A good basketball playbook must include a solid sideline out of bounds play. Often forgotten or disregarded, these sets can be used in a variety of ways to stress the opposing defense. Sideline out of bounds plays (SLOBs) can initiate attacking actions, be a quick hitter or even as an end-of-game go-to.
Sideline Out of Bounds Play – Celtic
This SLOB starts in a box set. The 2 and 3 set up near the blocks, while the 4 and 5 occupy the elbows to start. 1 serves as the inbounder for this set.
The initial action sees 2 cut hard to the opposite corner to draw his defender away. 4 sets a down screen for 3, who flashes to the top of the key. 1 finds 3 with the inbound pass.
As 3 receives the pass, two things happen simultaneously. 1 immediately cuts seeking a dribble-hand-off (DHO) action. As the DHO is taking place, 5 comes up and sets a hard ball screen.
The second progression of this play immediately puts the offense into attack-mode. 1 uses the ball screen at the top of the key, looking to turn the corner.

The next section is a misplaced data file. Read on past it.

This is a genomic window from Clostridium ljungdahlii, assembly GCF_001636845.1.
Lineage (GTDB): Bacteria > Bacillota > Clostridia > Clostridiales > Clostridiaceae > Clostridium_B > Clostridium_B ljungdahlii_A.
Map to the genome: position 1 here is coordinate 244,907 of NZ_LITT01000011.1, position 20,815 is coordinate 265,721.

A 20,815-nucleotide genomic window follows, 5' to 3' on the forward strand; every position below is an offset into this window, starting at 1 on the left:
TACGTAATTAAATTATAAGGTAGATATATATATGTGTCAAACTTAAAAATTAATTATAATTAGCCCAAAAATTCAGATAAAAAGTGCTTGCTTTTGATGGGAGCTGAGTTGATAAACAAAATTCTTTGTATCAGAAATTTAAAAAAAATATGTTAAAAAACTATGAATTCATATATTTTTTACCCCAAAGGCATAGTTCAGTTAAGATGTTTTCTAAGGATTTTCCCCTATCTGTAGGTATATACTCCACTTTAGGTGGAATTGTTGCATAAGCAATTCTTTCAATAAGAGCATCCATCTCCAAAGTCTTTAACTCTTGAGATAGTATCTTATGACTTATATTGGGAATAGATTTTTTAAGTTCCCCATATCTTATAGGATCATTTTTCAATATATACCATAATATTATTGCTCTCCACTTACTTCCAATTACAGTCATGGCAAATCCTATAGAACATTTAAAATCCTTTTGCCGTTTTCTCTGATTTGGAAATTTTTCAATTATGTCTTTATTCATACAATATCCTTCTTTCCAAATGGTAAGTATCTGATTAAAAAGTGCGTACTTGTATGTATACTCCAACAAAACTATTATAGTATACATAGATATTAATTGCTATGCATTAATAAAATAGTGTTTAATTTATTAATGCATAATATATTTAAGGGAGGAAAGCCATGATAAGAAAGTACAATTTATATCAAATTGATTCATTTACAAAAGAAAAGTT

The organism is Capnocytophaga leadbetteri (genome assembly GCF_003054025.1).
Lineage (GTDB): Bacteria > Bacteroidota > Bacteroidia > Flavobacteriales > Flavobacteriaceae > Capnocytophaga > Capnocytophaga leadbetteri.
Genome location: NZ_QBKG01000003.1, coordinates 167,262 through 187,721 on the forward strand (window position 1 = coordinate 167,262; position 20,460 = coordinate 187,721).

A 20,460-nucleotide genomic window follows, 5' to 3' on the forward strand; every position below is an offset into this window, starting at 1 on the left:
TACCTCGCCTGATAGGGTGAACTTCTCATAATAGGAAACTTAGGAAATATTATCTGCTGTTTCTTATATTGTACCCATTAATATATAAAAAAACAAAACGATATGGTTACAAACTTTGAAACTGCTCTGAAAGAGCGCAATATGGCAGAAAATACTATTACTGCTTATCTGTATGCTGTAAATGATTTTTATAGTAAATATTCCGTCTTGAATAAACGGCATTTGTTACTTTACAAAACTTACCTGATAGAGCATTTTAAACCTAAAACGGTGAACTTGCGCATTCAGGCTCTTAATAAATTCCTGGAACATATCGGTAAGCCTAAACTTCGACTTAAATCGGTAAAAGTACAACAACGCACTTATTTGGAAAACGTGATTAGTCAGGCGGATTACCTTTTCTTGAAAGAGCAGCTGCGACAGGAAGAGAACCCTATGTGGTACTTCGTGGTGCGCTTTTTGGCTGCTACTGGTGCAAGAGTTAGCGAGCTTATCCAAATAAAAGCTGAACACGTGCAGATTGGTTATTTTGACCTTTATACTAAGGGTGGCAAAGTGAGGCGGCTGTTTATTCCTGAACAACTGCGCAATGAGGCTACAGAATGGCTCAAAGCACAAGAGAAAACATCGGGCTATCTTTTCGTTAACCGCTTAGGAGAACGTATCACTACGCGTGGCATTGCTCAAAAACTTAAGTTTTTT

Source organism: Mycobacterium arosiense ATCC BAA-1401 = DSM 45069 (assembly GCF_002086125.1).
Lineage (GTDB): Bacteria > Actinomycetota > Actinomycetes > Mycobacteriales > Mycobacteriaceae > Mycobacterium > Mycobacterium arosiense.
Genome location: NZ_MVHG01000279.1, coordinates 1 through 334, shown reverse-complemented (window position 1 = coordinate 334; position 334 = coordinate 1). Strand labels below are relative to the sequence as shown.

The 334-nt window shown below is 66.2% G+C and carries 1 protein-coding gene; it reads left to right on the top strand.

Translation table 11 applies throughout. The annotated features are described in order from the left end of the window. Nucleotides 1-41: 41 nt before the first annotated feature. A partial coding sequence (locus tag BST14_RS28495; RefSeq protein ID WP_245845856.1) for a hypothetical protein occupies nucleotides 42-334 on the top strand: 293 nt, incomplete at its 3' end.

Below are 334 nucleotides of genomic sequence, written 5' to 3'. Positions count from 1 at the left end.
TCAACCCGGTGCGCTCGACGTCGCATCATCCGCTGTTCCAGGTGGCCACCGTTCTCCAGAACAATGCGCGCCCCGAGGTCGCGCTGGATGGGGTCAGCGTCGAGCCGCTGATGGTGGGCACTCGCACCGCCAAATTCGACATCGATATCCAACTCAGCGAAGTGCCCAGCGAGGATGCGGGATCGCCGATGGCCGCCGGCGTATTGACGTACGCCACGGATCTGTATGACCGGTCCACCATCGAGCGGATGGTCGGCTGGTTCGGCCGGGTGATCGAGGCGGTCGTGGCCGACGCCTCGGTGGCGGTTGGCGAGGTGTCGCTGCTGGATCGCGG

As the high ball screen is taking place, 4 rotates up and sets a weak-side screen. 3 uses the flare screen to drift to the corner. 4 remains high to be an option for 1 on the drive.
After setting the ball screen, 5 rolls down the lane with hands ready. 2 reads the defender to either stay in the corner or drift high. 2 must present as a kick-out option for 1’s drive.
From here, 1 has multiple options to attack the defense. A breakdown may open a driving lane for a layup, or there are four potential passes to make.
Feeding 2 could result in an open corner three-pointer. 5’s dive could be a layup. If 4 is a pick-and-pop big, a pass there could result in a three-pointer or a high-low game between 4 and 5.
The least likely option in this sequence is a pass to 3 in the weak-side corner. Unless 1 gets to the baseline, that’s a hard pass to make.